Chronic pain and posttraumatic stress disorder (PTSD) are often overlooked. PTSD may notbe diagnosed because the health care provider, patient, and family may be focusing on the paindisorder. There have been instances where the patient's level of disability may be attributedsolely to pain. Often referred to as "mutually maintaining" conditions, the presence of bothPTSD and chronic pain can increase the symptom severity of either condition. For example,individuals with chronic pain may not participate in an activity because they fear pain—avoidingactivity can lead to physical deconditioning and greater disability and more pain over time.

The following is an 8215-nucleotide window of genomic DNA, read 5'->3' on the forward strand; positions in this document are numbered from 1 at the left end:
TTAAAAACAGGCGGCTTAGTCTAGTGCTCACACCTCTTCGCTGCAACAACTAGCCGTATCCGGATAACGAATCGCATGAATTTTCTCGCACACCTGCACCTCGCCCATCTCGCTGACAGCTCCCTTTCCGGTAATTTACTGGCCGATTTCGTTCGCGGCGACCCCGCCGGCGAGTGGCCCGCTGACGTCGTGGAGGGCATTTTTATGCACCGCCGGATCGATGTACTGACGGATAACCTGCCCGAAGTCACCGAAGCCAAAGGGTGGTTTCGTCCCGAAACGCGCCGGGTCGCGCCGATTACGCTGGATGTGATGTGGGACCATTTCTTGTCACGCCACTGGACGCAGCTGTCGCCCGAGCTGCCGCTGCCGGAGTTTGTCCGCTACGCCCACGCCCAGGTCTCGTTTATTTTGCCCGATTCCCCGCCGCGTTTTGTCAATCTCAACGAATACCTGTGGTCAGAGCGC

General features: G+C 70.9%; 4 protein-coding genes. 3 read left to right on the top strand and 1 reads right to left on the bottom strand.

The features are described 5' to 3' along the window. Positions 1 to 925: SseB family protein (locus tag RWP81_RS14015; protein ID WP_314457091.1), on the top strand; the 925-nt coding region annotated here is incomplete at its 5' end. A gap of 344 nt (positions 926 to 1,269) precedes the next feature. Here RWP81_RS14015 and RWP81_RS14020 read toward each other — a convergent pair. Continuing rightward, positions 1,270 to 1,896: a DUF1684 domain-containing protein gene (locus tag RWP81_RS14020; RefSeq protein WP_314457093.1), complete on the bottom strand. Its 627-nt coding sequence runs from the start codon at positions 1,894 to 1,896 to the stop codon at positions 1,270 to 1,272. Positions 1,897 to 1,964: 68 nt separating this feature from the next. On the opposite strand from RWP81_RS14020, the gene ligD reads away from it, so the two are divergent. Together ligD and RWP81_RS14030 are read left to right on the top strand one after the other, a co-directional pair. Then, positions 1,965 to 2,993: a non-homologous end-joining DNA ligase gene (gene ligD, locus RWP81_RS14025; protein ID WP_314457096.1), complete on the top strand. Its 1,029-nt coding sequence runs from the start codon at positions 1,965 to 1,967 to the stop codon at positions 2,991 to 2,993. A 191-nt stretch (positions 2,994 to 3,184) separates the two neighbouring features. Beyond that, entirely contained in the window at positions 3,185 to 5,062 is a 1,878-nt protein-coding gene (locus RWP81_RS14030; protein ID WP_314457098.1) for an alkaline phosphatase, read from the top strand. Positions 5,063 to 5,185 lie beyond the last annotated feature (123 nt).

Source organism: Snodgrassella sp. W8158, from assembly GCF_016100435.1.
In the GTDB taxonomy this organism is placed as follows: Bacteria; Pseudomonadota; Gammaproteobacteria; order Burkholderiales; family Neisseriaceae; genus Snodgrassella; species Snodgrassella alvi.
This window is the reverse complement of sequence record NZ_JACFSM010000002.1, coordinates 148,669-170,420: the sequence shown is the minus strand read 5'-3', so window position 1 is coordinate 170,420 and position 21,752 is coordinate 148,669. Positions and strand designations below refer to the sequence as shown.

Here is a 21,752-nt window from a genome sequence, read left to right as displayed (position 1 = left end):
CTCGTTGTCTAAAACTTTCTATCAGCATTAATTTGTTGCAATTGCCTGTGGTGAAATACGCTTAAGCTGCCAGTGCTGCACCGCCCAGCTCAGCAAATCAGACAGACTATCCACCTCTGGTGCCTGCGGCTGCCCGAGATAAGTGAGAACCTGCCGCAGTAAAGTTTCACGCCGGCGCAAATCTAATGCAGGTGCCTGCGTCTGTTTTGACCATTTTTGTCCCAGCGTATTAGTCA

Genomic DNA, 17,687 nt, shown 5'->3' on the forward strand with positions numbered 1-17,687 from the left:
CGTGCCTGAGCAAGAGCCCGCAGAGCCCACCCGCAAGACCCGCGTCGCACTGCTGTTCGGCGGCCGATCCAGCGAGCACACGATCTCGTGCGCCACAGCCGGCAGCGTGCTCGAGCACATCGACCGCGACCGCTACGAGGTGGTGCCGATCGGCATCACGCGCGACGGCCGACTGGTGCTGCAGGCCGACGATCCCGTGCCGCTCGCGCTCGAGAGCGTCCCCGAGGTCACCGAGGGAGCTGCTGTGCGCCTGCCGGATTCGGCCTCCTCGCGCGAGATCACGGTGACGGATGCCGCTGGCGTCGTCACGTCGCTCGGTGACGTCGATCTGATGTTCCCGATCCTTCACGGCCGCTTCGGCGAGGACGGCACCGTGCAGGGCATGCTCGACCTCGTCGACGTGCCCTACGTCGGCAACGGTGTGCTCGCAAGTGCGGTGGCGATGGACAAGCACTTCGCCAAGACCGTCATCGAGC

Treatment for PTSD usually focuses on providing education about the disorder. The informationmay include specifically addressing how fears and avoidance of the trauma may serveto maintain the symptoms and decrease a patient's ability to function. Furthermore, the educationmay include discussing how pain may serve as a trigger or reminder of the pain andincrease a patient's fear and avoidance and thereby increase a patient's disability and pain.